Marx's Concept of Man

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Marx's Concept of Man
Marx's Concept of Man.jpg
The 1975 Frederick Ungar Publishing Co. edition
Author Erich Fromm
Country United States
Language English
Genre Philosophy
Published 1961 (Frederick Ungar Publishing Co.)
Media type Print
Pages 263
ISBN 0-8044-5391-8 (hardback)
0-8044-6161-9 (paperback)

Marx's Concept of Man is a 1961 book about Karl Marx by Erich Fromm.


Fromm portrays Marx as a humanist and existentialist thinker,[1] and compares Marxism to Zen Buddhism.[2] He praises Reason and Revolution, Herbert Marcuse's 1941 book on Georg Wilhelm Friedrich Hegel, and provides selections from several of Marx's works,[3] including a translation of the Economic and Philosophic Manuscripts of 1844 by Tom Bottomore,[4] professor at the London School of Economics. Made at Fromm's suggestion, this translation marked the first publication of these early writings of Marx in English.[5]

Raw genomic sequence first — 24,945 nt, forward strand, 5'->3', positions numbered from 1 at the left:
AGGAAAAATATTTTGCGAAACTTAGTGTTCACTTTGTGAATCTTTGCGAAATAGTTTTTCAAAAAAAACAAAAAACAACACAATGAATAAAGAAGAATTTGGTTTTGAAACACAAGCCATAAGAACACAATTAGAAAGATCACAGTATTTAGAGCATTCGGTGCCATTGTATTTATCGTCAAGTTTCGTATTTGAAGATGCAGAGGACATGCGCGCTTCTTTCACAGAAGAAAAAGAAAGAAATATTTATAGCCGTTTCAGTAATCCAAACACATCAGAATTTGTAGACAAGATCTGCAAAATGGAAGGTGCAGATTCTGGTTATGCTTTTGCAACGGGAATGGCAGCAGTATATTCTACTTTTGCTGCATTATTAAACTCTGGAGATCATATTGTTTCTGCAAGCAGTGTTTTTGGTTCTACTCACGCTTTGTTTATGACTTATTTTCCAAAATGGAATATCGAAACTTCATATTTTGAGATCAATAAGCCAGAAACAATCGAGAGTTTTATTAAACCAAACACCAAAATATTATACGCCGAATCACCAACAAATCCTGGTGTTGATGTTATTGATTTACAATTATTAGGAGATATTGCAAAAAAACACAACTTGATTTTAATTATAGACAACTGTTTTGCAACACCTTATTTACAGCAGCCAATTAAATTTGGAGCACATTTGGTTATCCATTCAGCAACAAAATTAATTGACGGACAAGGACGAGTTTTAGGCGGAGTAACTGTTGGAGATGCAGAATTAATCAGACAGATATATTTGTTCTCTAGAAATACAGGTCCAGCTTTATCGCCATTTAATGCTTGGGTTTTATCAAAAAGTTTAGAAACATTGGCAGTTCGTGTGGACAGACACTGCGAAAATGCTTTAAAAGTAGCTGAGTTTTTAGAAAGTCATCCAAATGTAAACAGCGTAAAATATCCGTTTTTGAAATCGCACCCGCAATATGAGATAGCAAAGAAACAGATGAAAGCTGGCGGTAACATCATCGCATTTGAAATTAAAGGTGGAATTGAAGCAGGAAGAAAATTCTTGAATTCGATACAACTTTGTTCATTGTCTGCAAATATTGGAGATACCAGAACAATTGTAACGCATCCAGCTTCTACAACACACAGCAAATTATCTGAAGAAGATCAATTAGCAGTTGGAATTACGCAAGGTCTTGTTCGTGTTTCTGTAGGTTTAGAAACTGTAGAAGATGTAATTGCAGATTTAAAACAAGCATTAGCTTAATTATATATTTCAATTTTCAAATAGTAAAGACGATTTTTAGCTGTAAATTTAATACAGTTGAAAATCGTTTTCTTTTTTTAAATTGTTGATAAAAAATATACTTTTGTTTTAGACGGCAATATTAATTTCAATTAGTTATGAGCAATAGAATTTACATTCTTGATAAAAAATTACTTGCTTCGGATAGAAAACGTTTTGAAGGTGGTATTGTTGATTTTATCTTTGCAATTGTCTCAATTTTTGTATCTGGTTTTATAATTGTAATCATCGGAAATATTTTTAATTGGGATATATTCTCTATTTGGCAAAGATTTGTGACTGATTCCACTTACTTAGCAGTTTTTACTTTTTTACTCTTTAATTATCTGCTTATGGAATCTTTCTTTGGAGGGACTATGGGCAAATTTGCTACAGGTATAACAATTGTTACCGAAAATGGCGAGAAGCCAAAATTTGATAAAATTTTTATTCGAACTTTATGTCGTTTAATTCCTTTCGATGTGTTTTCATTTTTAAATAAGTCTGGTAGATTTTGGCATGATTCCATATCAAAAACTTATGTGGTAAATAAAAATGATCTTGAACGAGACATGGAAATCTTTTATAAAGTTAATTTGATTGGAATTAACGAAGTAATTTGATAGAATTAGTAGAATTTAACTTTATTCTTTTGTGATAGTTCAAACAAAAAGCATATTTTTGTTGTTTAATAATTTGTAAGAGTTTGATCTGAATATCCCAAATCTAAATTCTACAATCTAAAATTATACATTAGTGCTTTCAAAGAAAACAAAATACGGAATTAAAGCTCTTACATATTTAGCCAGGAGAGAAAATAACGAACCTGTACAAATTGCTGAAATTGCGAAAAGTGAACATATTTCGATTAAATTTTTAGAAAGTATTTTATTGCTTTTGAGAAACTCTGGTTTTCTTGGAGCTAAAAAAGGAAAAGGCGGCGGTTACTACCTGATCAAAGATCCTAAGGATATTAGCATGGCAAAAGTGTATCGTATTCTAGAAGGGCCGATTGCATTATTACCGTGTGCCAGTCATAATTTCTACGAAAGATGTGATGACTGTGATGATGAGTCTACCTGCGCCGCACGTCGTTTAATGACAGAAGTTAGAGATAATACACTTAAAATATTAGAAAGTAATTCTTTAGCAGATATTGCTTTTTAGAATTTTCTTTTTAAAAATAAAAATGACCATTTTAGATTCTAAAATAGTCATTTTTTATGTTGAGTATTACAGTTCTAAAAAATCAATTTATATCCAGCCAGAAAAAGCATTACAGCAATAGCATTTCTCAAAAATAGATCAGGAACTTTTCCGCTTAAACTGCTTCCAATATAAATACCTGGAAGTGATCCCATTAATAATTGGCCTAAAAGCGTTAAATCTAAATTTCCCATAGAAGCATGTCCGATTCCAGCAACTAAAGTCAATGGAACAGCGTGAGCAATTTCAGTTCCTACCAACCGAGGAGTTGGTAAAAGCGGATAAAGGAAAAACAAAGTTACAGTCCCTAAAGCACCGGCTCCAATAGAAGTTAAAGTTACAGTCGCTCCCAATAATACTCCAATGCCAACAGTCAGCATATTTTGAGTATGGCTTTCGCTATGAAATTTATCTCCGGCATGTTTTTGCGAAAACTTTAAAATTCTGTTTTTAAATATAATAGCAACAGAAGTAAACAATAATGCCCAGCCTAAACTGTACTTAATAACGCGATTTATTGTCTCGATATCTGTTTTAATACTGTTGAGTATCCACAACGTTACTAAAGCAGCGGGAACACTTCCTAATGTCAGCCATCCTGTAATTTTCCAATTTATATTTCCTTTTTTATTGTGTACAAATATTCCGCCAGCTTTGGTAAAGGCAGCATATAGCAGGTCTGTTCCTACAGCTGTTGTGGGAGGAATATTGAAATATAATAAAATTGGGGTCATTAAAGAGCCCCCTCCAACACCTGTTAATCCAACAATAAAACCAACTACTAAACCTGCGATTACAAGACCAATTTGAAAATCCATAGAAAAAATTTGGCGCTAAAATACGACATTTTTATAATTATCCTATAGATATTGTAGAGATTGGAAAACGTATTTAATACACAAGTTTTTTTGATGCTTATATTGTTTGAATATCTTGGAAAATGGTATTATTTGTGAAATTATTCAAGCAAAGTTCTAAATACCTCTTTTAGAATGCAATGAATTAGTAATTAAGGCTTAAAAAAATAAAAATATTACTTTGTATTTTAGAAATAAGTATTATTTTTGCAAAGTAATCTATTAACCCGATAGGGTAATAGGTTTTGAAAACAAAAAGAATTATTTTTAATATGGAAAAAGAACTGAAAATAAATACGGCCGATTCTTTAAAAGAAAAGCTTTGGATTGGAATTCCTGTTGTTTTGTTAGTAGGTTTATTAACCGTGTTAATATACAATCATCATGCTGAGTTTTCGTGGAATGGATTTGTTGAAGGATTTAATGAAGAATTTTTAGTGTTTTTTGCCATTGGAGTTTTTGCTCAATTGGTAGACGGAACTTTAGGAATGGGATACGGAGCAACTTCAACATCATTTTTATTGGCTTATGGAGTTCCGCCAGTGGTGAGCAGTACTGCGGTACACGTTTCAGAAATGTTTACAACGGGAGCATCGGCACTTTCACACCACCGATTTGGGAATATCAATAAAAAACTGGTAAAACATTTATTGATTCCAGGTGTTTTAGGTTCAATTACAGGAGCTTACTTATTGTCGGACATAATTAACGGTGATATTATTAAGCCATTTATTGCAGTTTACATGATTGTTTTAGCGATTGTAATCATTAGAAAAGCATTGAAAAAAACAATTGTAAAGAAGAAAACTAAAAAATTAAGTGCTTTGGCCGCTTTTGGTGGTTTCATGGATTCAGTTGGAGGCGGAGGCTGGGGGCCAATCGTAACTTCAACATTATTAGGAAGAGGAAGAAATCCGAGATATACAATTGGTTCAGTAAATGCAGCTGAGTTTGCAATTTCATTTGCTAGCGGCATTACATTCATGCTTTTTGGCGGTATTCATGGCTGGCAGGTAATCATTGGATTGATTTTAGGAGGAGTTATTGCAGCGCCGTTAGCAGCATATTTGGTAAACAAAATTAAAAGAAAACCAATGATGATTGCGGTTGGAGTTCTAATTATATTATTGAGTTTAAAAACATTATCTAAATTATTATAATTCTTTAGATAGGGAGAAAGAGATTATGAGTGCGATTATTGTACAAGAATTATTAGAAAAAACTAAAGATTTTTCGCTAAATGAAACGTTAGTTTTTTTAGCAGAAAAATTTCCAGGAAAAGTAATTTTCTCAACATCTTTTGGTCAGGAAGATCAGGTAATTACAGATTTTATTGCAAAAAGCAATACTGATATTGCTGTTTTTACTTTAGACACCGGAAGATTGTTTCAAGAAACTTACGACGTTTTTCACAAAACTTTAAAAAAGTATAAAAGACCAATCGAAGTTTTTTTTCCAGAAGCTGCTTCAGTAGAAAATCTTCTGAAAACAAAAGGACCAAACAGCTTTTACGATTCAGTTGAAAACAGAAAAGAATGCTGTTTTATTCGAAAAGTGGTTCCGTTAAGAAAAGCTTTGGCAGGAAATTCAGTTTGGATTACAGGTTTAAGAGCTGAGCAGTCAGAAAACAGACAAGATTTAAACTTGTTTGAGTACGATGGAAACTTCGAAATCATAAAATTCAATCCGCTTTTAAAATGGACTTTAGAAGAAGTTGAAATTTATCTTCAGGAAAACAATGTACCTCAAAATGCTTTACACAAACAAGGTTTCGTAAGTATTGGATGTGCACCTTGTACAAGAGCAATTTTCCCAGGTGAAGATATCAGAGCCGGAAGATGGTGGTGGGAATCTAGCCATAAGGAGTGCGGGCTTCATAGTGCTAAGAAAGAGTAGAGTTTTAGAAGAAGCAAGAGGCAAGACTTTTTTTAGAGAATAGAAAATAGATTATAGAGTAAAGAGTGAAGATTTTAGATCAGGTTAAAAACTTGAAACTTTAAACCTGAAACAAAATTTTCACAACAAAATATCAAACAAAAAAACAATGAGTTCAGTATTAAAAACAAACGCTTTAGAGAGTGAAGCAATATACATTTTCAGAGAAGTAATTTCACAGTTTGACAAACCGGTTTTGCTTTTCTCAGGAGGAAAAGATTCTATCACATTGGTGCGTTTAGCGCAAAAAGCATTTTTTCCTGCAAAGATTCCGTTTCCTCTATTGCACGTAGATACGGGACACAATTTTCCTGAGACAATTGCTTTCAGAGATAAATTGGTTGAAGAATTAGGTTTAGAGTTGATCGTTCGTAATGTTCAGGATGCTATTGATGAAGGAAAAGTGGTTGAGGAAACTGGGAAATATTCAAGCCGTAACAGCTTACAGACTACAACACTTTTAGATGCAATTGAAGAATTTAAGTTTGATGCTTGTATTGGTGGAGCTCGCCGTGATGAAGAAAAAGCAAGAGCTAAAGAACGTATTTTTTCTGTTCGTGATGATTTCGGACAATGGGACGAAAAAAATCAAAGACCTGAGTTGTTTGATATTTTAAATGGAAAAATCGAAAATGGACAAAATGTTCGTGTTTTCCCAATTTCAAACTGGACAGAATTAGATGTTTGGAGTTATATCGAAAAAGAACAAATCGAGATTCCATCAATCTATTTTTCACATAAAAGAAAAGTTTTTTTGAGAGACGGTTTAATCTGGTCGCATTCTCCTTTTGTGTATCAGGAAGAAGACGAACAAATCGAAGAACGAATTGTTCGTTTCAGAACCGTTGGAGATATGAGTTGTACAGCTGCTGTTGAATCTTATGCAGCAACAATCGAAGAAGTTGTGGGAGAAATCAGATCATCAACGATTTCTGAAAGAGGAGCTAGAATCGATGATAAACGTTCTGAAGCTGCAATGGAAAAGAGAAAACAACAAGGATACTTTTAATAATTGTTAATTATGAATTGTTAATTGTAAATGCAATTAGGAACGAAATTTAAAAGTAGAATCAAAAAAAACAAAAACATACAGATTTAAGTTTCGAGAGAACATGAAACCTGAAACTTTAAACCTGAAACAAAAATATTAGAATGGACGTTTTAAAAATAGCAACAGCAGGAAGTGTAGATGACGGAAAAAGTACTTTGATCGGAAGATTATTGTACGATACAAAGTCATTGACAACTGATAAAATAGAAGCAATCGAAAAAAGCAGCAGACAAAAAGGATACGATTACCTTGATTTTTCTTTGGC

Marx's Concept of Man sold widely thanks to the popularity of Marx's early writings, which was a product of the existentialism of the 1940s. It has been seen as a typical example of the favorable reception of the young Marx.[2]

See also[edit]



  1. ^ McLellan 1995. p. 441.
  2. ^ a b McLellan 1975. p. 79.
  3. ^ Fromm 1975. p. ix.
  4. ^ McLellan 1995. p. 267.
  5. ^ Funk 2000. p. 147.


  • Fromm, Erich (1975). Marx's Concept of Man. New York: Frederick Ungar Publishing Co. ISBN 0-8044-6161-9. 
  • Funk, Rainer (2000). Erich Fromm: His Life and Ideas. New York: The Continuum International Publishing Group. ISBN 0-8264-1224-6. 
  • McLellan, David (1975). Marx. Glasgow: Fontana. ISBN 0-333-63947-2. 
  • McLellan, David (1995). Karl Marx: A Biography. London: Papermac. ISBN 0-333-63947-2. 
  • McLellan, David (1995). The Thought of Karl Marx: An Introduction. London: Papermac. ISBN 0-333-63948-0.